Was there a supply overhang before the housing crash?

Kevin Erdmann has a revisionist take, namely no:

How bad was the supply overhang? Surprisingly, the answer may be that there never was one.

We can think about this in terms of stock (the number of homes in the United States) or flow (the rate at which new homes were being built).

In terms of stock, the Census Bureau maintains estimates of both US population and the number of housing units. As shown in figure 1, the ratio of homes to adults in the United States rose in the 1980s as a result of factors such as changing marriage norms. The ratio then declined in the 1990s. The relative number of housing units increased somewhat from 2000 to 2005 but remained below the previous peak level. After the crisis, the decline continued.

…The Census data provide surprisingly little support for the claim that there were too many homes in 2005…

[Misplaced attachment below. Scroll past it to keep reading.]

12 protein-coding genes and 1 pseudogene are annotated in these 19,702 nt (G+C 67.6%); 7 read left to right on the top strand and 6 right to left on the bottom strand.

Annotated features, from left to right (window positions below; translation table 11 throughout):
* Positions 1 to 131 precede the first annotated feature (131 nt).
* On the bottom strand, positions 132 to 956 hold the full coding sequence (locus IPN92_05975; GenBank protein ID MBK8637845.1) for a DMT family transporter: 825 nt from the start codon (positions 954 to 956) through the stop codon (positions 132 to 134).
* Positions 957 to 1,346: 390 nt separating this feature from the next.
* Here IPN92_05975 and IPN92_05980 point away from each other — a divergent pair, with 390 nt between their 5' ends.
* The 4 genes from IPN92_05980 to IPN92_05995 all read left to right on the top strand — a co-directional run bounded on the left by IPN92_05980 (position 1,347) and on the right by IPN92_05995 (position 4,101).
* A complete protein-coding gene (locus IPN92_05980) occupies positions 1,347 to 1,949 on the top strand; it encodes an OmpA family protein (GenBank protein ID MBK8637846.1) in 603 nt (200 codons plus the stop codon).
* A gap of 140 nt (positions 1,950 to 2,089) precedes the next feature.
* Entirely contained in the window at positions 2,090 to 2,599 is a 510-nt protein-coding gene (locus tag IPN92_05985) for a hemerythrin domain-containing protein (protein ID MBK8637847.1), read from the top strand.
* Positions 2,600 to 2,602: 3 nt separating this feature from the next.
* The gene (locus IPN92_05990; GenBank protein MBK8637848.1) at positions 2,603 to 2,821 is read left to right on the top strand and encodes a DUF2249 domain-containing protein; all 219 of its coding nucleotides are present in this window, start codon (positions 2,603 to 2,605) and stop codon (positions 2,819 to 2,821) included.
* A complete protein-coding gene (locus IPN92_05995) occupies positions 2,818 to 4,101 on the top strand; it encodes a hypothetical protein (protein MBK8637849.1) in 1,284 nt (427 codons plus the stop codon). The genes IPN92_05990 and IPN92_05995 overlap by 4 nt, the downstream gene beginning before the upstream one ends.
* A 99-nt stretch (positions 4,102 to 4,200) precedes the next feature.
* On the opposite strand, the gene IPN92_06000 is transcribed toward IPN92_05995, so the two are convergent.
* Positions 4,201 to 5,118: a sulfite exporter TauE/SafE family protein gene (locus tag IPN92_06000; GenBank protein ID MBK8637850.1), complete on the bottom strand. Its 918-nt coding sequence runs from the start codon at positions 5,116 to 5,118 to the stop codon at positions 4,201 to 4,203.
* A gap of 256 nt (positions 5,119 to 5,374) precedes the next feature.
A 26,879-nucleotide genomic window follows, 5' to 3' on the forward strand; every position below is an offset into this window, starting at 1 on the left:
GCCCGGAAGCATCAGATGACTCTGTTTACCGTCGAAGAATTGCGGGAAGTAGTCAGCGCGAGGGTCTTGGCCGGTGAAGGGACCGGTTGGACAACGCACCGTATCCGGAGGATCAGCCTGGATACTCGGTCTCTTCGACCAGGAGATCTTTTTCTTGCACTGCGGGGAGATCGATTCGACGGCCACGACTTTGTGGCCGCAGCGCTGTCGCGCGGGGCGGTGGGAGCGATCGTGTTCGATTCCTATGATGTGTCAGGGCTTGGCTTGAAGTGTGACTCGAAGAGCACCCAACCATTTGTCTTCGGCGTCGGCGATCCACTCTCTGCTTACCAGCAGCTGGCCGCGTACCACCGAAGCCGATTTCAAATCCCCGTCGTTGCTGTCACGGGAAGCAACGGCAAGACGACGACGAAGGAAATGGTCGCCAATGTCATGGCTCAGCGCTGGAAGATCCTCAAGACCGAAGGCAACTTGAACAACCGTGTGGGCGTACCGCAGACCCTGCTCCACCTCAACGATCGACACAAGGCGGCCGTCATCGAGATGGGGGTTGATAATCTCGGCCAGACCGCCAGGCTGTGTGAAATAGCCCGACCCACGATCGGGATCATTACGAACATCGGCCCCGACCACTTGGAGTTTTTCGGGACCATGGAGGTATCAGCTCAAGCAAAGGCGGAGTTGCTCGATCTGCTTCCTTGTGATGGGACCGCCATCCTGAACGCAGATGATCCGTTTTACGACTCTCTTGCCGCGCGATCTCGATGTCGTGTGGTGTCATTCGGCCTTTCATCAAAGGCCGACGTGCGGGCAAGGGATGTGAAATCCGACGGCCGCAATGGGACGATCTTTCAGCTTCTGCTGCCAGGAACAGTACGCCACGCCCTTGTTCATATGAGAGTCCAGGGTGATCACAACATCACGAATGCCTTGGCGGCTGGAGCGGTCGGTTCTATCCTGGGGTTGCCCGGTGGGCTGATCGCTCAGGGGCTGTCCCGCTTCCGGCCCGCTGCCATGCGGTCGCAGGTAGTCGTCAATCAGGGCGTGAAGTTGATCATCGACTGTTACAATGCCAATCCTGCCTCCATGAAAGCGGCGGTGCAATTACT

Contrary to Chairman Bernanke’s assumption, at the national level there was no overhang of housing supply that needed to be worked off in 2011. Indeed, even in 2005 there was no national oversupply of housing. Rather, the American economy was burdened by a shortage of housing, especially in the Closed Access cities.

Not surprisingly, three of the worst six “closed” cities are in California (San Francisco, San Diego, and San Jose).

Here is the full study.


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